How One Tweet Almost Broke US Financial Markets

High speed trading by computers creates extraordinary fragility in world financial markets. One tweet created a dramatic instant market drop.

That tweet from the Associated Press twitter account created this drop in the market.

Many high-speed trading algorithms are designed to read headlines and trade based on that information before human traders can react.

The S&P 500 fell nearly 1 percent, wiping out more than $130 billion in shareholder value in minutes.

Liquidity in the S&P 500 E-Mini, the most important stock futures contract, has "never dropped that quickly and that far that fast—ever," says Eric Hunsader, who runs NANEX, a firm that provides software and services to high-speed traders. "The faster that we let trading go, the faster liquidity will disappear," he adds. For ordinary traders, the sheer speed with which high-speed traders pulled out of the market in the wake of the phony AP tweet suggests that "the investor is a spectator not a participant."

Within about five minutes—after it became clear that the AP tweet was fake, the Twitter account was suspended, AP journalists tweeted that the tweet was false, and a group of Syrian activists claimed responsibility—the market recovered its losses. But the incident suggests that someone with the ability to hack high-profile Twitter accounts could wreak havoc on US and world financial markets, and make a lot of money doing so.

... the SEC doesn't have the tools necessary to quickly figure out what exactly happened. "This is something they should be on top of right away," he says. "I don't think they have that capacity right now."

"If that was a real news event, the market would have been off. It would have been flash crash two," he says, referring to the May 2010 crash that caused around $1 trillion in shareholder value to evaporate in minutes before the market recovered. "It would have been right down, straight down. We would have been in serious trouble system-wide."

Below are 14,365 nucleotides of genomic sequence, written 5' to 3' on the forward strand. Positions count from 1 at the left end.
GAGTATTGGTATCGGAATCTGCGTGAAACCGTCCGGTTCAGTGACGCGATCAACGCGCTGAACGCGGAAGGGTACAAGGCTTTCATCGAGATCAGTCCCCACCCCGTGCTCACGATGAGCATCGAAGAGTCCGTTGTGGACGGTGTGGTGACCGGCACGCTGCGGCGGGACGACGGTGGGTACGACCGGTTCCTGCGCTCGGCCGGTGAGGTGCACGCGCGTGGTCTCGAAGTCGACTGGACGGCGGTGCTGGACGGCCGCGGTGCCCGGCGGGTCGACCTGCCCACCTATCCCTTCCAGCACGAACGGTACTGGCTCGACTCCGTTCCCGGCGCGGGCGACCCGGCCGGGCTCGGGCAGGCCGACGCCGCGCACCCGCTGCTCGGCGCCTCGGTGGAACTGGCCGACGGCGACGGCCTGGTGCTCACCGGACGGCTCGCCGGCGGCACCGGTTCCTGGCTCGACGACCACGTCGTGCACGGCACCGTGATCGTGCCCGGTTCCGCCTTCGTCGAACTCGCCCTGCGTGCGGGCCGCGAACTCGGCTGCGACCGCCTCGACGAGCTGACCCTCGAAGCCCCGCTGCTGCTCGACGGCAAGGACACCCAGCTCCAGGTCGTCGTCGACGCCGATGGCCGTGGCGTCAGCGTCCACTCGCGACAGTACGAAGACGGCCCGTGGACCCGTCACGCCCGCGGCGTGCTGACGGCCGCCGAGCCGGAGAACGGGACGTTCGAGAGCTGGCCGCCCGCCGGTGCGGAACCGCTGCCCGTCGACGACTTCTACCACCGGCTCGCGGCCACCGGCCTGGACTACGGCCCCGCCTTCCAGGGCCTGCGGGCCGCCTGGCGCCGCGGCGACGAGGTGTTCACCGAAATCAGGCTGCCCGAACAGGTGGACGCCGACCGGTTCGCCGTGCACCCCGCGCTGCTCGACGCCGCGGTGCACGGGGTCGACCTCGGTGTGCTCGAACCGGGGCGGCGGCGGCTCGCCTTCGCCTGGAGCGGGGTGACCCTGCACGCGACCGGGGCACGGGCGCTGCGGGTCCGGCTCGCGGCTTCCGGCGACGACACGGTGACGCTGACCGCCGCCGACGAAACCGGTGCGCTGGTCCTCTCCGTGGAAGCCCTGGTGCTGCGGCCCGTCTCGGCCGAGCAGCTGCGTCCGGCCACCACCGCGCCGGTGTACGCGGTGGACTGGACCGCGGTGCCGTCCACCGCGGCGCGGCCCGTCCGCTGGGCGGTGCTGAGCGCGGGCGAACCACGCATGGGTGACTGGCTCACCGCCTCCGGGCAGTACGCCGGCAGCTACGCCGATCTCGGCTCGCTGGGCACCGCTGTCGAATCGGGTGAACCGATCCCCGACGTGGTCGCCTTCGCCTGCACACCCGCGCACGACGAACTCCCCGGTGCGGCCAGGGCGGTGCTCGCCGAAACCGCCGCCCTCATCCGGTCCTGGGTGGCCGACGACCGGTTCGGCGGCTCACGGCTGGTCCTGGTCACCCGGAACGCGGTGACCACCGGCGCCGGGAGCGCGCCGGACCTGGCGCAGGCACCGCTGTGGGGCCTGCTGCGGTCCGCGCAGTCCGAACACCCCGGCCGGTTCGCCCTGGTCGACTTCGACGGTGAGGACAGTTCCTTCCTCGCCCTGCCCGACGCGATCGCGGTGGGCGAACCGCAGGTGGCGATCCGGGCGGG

Bart Chilton, a CFTC commissioner,..., is concerned that high-speed trading firms aren't required to have a "kill switch" they can flip if a trading program goes rogue—and there's no such fail-safe at the market or regulatory level either. This sort of light-speed market crash has happened before. It will happen again. The only question is how bad the next one will be. [emphasis mine]

Not only could one hacker bring down the entire financial system, one terrorist who set off two bombs in the White House and injured the president, even slightly, could do the same.

High speed trading creates an inherently unstable economy.

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Automated trading....  prompted by stupid nonexistent news on Twitter, which has no screening for accuracy and whose brevity is an assurance there is no thought or context.  Pathetic.




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